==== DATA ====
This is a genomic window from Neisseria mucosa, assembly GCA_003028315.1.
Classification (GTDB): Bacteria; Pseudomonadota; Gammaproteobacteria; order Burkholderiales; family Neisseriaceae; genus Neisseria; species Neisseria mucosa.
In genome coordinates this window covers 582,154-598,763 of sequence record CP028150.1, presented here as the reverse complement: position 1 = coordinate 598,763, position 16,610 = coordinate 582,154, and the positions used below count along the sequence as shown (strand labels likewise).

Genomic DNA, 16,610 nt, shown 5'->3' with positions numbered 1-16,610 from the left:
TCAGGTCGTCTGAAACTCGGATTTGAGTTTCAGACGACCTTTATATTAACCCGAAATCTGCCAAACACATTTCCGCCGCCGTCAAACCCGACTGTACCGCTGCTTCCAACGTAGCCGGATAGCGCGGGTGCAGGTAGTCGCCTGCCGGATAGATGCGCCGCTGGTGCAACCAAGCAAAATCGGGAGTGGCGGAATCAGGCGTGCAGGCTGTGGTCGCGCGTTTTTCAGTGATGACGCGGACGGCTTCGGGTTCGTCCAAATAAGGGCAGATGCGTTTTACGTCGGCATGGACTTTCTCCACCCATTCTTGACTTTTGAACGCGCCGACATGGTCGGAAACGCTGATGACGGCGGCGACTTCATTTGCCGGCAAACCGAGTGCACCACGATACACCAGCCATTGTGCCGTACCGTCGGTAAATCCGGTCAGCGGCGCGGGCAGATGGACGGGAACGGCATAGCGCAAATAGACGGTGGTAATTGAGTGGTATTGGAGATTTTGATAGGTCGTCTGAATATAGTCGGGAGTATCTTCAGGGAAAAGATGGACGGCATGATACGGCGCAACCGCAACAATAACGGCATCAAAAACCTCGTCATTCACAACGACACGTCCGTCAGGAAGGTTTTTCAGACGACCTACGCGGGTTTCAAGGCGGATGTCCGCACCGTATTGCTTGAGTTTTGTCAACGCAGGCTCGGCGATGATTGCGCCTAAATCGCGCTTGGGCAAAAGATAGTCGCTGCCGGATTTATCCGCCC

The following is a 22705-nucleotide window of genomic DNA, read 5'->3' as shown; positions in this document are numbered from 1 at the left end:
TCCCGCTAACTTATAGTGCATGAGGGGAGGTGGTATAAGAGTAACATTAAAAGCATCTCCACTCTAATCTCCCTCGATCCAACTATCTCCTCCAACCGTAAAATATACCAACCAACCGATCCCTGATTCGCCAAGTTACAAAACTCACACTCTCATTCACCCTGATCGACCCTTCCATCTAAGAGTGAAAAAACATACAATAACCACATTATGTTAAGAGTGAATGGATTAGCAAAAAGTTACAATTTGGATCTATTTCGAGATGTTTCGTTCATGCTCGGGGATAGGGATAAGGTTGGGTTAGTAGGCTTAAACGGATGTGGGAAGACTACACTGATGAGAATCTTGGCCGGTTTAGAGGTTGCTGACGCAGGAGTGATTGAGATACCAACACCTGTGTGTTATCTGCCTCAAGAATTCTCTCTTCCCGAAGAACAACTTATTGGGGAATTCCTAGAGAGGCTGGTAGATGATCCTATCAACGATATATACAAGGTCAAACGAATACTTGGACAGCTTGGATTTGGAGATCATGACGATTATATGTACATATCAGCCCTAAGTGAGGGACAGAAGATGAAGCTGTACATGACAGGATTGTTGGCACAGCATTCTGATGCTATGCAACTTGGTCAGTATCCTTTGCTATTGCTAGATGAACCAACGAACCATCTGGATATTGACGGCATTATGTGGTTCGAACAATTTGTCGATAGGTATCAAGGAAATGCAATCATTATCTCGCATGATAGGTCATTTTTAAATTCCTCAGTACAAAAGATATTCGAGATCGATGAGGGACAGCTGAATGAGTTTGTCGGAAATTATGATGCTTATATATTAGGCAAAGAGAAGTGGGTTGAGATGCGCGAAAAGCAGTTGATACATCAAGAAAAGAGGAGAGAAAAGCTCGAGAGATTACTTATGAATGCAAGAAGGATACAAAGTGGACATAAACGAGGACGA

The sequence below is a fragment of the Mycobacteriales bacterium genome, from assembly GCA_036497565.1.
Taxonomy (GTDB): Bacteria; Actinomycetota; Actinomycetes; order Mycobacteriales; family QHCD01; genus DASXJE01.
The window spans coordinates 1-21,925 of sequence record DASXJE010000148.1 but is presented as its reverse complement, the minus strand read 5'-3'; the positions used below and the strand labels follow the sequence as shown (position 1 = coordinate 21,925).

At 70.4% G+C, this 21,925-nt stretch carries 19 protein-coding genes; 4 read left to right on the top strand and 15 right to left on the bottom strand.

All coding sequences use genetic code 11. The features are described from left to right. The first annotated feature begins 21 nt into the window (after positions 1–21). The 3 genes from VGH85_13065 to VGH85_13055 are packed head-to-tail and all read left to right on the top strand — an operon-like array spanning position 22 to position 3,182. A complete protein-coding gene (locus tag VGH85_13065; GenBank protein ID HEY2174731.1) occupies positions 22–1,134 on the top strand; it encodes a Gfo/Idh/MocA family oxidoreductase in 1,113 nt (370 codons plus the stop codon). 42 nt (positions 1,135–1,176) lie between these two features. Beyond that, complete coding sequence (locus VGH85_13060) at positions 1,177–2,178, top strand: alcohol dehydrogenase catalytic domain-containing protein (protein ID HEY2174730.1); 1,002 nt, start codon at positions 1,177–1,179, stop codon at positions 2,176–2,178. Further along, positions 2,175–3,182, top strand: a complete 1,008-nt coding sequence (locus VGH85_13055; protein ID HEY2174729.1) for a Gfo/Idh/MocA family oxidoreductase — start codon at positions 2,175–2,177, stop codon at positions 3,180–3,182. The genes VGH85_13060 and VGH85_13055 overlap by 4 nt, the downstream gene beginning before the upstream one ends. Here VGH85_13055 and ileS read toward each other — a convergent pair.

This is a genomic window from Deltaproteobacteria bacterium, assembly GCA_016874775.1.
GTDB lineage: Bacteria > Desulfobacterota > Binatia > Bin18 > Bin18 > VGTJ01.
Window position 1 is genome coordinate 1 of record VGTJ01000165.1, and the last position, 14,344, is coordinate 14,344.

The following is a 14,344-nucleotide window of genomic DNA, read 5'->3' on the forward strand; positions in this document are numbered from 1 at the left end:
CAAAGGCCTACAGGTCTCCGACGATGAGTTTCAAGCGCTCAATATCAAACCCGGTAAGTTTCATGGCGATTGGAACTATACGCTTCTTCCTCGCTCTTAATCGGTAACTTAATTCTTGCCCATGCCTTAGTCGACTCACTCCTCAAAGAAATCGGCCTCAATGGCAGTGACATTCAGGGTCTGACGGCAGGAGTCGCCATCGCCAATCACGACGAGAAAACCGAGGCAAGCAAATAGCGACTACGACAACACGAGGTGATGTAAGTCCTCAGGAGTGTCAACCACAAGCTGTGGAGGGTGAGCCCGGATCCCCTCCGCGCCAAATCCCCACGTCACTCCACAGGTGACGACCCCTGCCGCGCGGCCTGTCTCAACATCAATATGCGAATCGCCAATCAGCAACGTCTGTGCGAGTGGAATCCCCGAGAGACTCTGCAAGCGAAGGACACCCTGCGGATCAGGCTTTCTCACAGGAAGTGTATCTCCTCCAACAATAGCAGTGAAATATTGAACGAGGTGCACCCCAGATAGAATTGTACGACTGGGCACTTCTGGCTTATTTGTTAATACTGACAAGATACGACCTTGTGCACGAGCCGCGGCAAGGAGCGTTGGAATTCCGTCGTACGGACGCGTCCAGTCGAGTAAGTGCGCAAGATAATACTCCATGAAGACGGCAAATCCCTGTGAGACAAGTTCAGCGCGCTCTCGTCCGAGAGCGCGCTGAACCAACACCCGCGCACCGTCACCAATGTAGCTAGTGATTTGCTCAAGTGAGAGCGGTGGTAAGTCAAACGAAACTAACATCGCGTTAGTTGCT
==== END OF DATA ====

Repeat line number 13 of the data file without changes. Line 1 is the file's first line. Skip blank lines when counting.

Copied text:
This is a genomic window from Deltaproteobacteria bacterium, assembly GCA_016874775.1.